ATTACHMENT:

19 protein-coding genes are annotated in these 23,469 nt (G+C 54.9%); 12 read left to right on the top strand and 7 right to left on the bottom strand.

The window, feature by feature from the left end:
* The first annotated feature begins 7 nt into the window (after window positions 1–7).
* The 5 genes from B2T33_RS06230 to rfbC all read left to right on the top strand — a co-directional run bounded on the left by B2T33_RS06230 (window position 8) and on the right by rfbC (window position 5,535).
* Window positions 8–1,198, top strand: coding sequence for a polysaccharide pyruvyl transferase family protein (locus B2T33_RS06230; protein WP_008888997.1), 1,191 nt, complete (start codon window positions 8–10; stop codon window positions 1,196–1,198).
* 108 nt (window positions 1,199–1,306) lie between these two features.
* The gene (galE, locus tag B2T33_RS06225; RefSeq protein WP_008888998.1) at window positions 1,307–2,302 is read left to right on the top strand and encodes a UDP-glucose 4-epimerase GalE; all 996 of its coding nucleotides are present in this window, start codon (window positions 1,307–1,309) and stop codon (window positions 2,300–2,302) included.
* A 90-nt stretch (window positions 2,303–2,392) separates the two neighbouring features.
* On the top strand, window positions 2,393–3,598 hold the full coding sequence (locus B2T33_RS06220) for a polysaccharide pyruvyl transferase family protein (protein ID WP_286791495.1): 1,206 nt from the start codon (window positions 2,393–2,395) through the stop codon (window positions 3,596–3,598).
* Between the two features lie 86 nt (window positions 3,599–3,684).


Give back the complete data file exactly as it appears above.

19 protein-coding genes are annotated in these 23,469 nt (G+C 54.9%); 12 read left to right on the top strand and 7 right to left on the bottom strand.

The window, feature by feature from the left end:
* The first annotated feature begins 7 nt into the window (after window positions 1–7).
* The 5 genes from B2T33_RS06230 to rfbC all read left to right on the top strand — a co-directional run bounded on the left by B2T33_RS06230 (window position 8) and on the right by rfbC (window position 5,535).
* Window positions 8–1,198, top strand: coding sequence for a polysaccharide pyruvyl transferase family protein (locus B2T33_RS06230; protein WP_008888997.1), 1,191 nt, complete (start codon window positions 8–10; stop codon window positions 1,196–1,198).
* 108 nt (window positions 1,199–1,306) lie between these two features.
* The gene (galE, locus tag B2T33_RS06225; RefSeq protein WP_008888998.1) at window positions 1,307–2,302 is read left to right on the top strand and encodes a UDP-glucose 4-epimerase GalE; all 996 of its coding nucleotides are present in this window, start codon (window positions 1,307–1,309) and stop codon (window positions 2,300–2,302) included.
* A 90-nt stretch (window positions 2,303–2,392) separates the two neighbouring features.
* On the top strand, window positions 2,393–3,598 hold the full coding sequence (locus B2T33_RS06220) for a polysaccharide pyruvyl transferase family protein (protein ID WP_286791495.1): 1,206 nt from the start codon (window positions 2,393–2,395) through the stop codon (window positions 3,596–3,598).
* Between the two features lie 86 nt (window positions 3,599–3,684).